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Behind their defense, the Lakers are starting to look the part of a contender

From one 40-point blowout to another, the Lakers have turned a corner, particularly defensively, to start to take the shape of a contender.

New Orleans Pelicans v Los Angeles Lakers: Semifinals - 2023 NBA In-Season Tournament Photo by Ethan Miller/Getty Images

When the Lakers lost to the Sixers in Philadelphia last Monday by 44 points, the final score appeared potentially reflective of a sizable gap between the two hopeful contenders’ chances of hanging a banner by season’s end.

Even LeBron James lent credence to the idea that a loss that big meant something. When asked about what needed to change in order to avoid another lopsided loss — one that was actually the largest in James’ 21-year career — the King said, “Um, a lot.”

While the fatalistic utterance from the throne might have felt like a harbinger of dark days, the Lakers have lost just once since that night in Philly — on the second night of a back-to-back against the Thunder — and now find themselves with a chance to win the league’s very first In-Season Tournament in a winner-take-all championship game against the Pacers.

To win a single game against the league’s best offense after losing to the second-best by almost 50, they’ll have to lean into the positive trends they’ve displayed in recent days.

The biggest difference between the Lakers team that sleepwalked through Philadelphia and the one that manhandled the Pelicans on Thursday has to be the availability of the team’s wings.

In each of the Lakers’ last two losses, both on the second night of back-to-backs and culminating in a combined 67-point deficit, the Lakers lacked not just one but all of their top perimeter defenders in Cam Reddish, Jarred Vanderbilt and Gabe Vincent. Although Anthony Davis might still be the best defensive player in the world, his ability to help deter drives toward the rim is limited by the Lakers’ perimeter defenders’ capacity to slow opponents’ rack attacks.

Look at how much more impactful AD can be when he has less ground to cover:

With Reddish eating up space around C.J. McCollum and Brandon Ingram, AD can basically block out the sun for the attacking player, closing down driving and passing lanes. When AD has to sprint to recover for a teammate who’s been beaten at the point of attack, he’s more apt to give up a basket, foul, or yield an offensive rebound to his now-open man.

Kind of like a Jenga tower, remove one too many pieces and the Lakers’ whole defense comes tumbling down. Drilling down into some of the lineup data highlights the gap between the team’s staunchness when Davis is paired with a good perimeter defender and when Davis is on an island by himself.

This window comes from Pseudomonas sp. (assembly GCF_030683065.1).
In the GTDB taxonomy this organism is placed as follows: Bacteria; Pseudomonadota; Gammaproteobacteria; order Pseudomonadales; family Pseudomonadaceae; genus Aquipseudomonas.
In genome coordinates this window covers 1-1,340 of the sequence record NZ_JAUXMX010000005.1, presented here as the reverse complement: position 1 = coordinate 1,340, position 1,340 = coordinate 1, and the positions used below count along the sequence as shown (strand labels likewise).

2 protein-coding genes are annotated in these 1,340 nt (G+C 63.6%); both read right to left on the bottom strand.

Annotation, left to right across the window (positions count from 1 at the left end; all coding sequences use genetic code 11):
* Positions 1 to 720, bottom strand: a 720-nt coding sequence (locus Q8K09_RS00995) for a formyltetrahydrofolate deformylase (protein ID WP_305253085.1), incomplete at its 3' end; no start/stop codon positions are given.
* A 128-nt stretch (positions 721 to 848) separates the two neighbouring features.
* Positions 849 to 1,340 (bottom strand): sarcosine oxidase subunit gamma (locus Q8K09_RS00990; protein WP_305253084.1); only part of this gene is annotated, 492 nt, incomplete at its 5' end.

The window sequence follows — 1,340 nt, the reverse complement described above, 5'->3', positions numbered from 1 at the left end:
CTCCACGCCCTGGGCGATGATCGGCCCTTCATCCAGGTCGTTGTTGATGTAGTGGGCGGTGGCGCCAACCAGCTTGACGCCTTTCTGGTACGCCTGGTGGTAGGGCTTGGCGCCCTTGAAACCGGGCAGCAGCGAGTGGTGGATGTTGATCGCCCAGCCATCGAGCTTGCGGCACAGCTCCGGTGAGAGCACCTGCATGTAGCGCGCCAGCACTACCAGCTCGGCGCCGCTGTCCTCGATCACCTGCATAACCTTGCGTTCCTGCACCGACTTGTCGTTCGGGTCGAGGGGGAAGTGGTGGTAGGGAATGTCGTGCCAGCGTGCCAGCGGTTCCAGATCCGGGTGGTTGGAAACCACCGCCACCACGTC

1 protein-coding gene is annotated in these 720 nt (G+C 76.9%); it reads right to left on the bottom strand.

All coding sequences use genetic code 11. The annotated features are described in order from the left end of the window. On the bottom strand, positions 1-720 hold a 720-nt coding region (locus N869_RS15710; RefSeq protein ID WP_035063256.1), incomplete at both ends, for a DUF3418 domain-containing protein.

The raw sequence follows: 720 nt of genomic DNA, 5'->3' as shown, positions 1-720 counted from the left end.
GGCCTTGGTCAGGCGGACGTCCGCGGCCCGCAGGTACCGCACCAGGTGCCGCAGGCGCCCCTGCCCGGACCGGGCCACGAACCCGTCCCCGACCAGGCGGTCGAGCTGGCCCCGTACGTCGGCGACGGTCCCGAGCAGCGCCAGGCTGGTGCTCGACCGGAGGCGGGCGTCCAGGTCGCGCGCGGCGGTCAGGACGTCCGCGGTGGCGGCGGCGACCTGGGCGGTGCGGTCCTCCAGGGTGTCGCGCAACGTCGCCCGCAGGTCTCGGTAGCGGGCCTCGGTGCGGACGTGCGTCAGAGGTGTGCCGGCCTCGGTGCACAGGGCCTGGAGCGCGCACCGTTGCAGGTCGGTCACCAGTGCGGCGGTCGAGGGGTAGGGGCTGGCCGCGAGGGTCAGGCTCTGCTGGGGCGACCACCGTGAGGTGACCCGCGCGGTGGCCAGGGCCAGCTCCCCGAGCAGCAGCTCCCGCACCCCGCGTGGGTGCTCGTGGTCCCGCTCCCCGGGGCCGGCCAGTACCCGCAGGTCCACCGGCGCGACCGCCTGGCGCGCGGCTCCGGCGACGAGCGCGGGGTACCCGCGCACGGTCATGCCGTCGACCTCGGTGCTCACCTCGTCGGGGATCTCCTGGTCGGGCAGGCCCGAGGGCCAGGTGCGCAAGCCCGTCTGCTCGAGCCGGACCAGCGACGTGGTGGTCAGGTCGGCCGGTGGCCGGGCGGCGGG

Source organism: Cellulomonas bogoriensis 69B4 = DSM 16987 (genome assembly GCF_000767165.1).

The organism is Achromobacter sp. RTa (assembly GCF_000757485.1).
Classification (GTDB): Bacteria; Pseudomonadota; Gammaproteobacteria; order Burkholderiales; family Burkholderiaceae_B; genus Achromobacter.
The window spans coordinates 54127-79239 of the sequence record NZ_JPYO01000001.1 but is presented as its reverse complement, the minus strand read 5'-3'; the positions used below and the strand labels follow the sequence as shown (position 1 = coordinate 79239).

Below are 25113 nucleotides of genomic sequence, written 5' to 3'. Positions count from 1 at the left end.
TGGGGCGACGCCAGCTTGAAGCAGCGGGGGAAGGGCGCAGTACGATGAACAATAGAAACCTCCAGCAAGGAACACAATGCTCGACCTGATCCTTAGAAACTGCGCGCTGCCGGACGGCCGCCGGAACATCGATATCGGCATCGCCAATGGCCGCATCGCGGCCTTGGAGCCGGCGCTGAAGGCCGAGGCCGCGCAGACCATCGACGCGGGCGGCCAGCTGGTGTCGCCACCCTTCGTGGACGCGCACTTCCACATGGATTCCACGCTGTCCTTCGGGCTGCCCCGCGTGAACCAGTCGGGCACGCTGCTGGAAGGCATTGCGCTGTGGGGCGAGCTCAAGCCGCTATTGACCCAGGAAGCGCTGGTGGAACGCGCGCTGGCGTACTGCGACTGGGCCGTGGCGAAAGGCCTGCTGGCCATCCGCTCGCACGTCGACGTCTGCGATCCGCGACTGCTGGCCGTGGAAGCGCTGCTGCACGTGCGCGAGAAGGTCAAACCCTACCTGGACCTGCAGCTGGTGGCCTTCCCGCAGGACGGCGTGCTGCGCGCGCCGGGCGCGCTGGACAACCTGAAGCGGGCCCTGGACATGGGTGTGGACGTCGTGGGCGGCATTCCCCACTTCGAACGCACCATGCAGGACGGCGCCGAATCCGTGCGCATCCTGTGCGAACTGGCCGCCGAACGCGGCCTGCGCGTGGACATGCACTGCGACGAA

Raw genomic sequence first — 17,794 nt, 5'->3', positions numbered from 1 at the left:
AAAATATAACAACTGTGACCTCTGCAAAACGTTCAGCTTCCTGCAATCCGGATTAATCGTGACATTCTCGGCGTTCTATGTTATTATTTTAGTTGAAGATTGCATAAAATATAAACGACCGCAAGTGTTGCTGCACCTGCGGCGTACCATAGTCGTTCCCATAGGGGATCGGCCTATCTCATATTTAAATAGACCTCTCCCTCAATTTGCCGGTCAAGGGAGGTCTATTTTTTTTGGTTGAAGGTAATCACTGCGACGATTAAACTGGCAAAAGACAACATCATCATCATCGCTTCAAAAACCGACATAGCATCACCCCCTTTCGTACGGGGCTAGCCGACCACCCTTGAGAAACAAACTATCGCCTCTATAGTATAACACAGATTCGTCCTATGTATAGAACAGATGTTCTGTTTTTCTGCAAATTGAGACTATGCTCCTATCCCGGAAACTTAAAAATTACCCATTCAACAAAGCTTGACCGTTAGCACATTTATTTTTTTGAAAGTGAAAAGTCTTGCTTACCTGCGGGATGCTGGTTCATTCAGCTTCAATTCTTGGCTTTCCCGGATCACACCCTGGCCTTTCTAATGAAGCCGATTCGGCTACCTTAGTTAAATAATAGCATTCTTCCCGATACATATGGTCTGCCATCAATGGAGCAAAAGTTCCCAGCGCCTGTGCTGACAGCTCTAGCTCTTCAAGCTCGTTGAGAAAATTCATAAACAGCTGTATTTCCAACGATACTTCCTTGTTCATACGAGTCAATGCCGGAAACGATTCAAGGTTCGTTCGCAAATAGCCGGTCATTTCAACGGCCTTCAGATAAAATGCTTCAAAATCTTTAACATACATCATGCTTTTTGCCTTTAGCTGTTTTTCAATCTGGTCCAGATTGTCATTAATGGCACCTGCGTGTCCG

The Lakers’ defensive rating with Davis on the floor and Reddish, Vanderbilt, and Vincent off is only just above average, ranking in the league’s 64th percentile at 112.7 points per 100 possessions, per Cleaning the Glass.

However, the Lakers’ defense with AD and Reddish on jumps to the 81st percentile at 111.1 points per 100 (673 possessions). With AD and Vanderbilt on, the number falls all the way to 101.4 points per 100, good enough to place their pairing in the 99th percentile (70). With both AD and Vincent on, the Lakers have a 100th percentile defense, allowing just 95.5 points per 100 possessions (150 possessions).

This trend isn’t new either. Last year, the Lakers had a 76th-percentile defense at 112.5 points per 100 with AD on and Dennis Schroder off and a 96th-percentile defense when both played, giving up just 108.6 points per 100.

Now that nearly all of the Lakers’ best perimeter defenders are healthy at the same time, the team can avoid stretches of playing as many imbalanced defensive groupings, and their overall defensive rating has started to rise accordingly. On the season, the Lakers now have the seventh-best defense and have posted the fourth-best defensive rating over the past couple of weeks.

After beginning the season with a merely middle-of-the-pack defense, the Lakers are starting to look like the group that had the league’s best defense after the trade deadline last season.

LeBron spoke directly to this increased cohesion after the Lakers’ win over the Pelicans, saying, “We’re starting to get healthy. We’re starting to see what our team looks like. We know who we’re going to be playing with on the floor.” He continued with an optimism that was absent last week in Philly, “Guys are feeling in a really good rhythm offensively and defensively.”

Now that the Lakers are getting to show off what their full-strength squad looks like in the higher-intensity context of the In-Season Tournament, they have an opportunity to learn what works at the highest levels and begin the process of building a foundation for an eventual playoff run.

Darvin Ham waxed about the way the Lakers’ have risen to the occasion for their IST games, “When we lock in and everybody’s pulling the rope in the same direction . . . we’re damn near unstoppable. It’s a beautiful thing to see this early [in the season].”

On Saturday, we’ll get to see the Lakers’ biggest test of the season to date. Although a win won’t bring them Banner No. 18 just yet, it would go a long way toward fueling the franchise’s belief that they’re on their way there.

Cooper is a lifelong Laker fan who has also covered the Yankees at SB Nation’s Pinstripe Alley — no, he’s not also a Cowboys fan. You can find him on Twitter at @cooperhalpern.

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